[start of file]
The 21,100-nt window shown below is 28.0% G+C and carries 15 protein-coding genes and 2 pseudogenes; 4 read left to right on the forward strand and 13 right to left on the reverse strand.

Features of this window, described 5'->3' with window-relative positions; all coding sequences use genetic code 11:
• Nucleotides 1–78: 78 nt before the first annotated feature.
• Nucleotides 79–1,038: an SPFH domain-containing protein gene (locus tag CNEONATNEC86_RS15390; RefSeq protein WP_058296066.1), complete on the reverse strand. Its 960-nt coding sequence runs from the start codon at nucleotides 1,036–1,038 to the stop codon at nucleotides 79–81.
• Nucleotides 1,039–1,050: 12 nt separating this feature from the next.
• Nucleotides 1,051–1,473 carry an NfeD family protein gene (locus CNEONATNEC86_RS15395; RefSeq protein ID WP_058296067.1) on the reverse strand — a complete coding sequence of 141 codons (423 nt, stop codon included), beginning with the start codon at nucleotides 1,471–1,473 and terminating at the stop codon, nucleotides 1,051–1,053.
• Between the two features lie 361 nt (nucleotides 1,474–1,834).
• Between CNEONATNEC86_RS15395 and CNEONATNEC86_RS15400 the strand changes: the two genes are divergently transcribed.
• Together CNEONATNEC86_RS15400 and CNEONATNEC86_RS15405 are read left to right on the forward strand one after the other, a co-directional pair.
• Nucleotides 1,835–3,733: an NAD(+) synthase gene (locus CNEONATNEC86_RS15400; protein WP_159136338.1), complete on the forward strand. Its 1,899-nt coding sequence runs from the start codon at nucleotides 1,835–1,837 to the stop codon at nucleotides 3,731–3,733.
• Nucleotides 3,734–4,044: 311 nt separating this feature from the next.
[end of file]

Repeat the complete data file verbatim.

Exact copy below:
The 21,100-nt window shown below is 28.0% G+C and carries 15 protein-coding genes and 2 pseudogenes; 4 read left to right on the forward strand and 13 right to left on the reverse strand.

Features of this window, described 5'->3' with window-relative positions; all coding sequences use genetic code 11:
• Nucleotides 1–78: 78 nt before the first annotated feature.
• Nucleotides 79–1,038: an SPFH domain-containing protein gene (locus tag CNEONATNEC86_RS15390; RefSeq protein WP_058296066.1), complete on the reverse strand. Its 960-nt coding sequence runs from the start codon at nucleotides 1,036–1,038 to the stop codon at nucleotides 79–81.
• Nucleotides 1,039–1,050: 12 nt separating this feature from the next.
• Nucleotides 1,051–1,473 carry an NfeD family protein gene (locus CNEONATNEC86_RS15395; RefSeq protein ID WP_058296067.1) on the reverse strand — a complete coding sequence of 141 codons (423 nt, stop codon included), beginning with the start codon at nucleotides 1,471–1,473 and terminating at the stop codon, nucleotides 1,051–1,053.
• Between the two features lie 361 nt (nucleotides 1,474–1,834).
• Between CNEONATNEC86_RS15395 and CNEONATNEC86_RS15400 the strand changes: the two genes are divergently transcribed.
• Together CNEONATNEC86_RS15400 and CNEONATNEC86_RS15405 are read left to right on the forward strand one after the other, a co-directional pair.
• Nucleotides 1,835–3,733: an NAD(+) synthase gene (locus CNEONATNEC86_RS15400; protein WP_159136338.1), complete on the forward strand. Its 1,899-nt coding sequence runs from the start codon at nucleotides 1,835–1,837 to the stop codon at nucleotides 3,731–3,733.
• Nucleotides 3,734–4,044: 311 nt separating this feature from the next.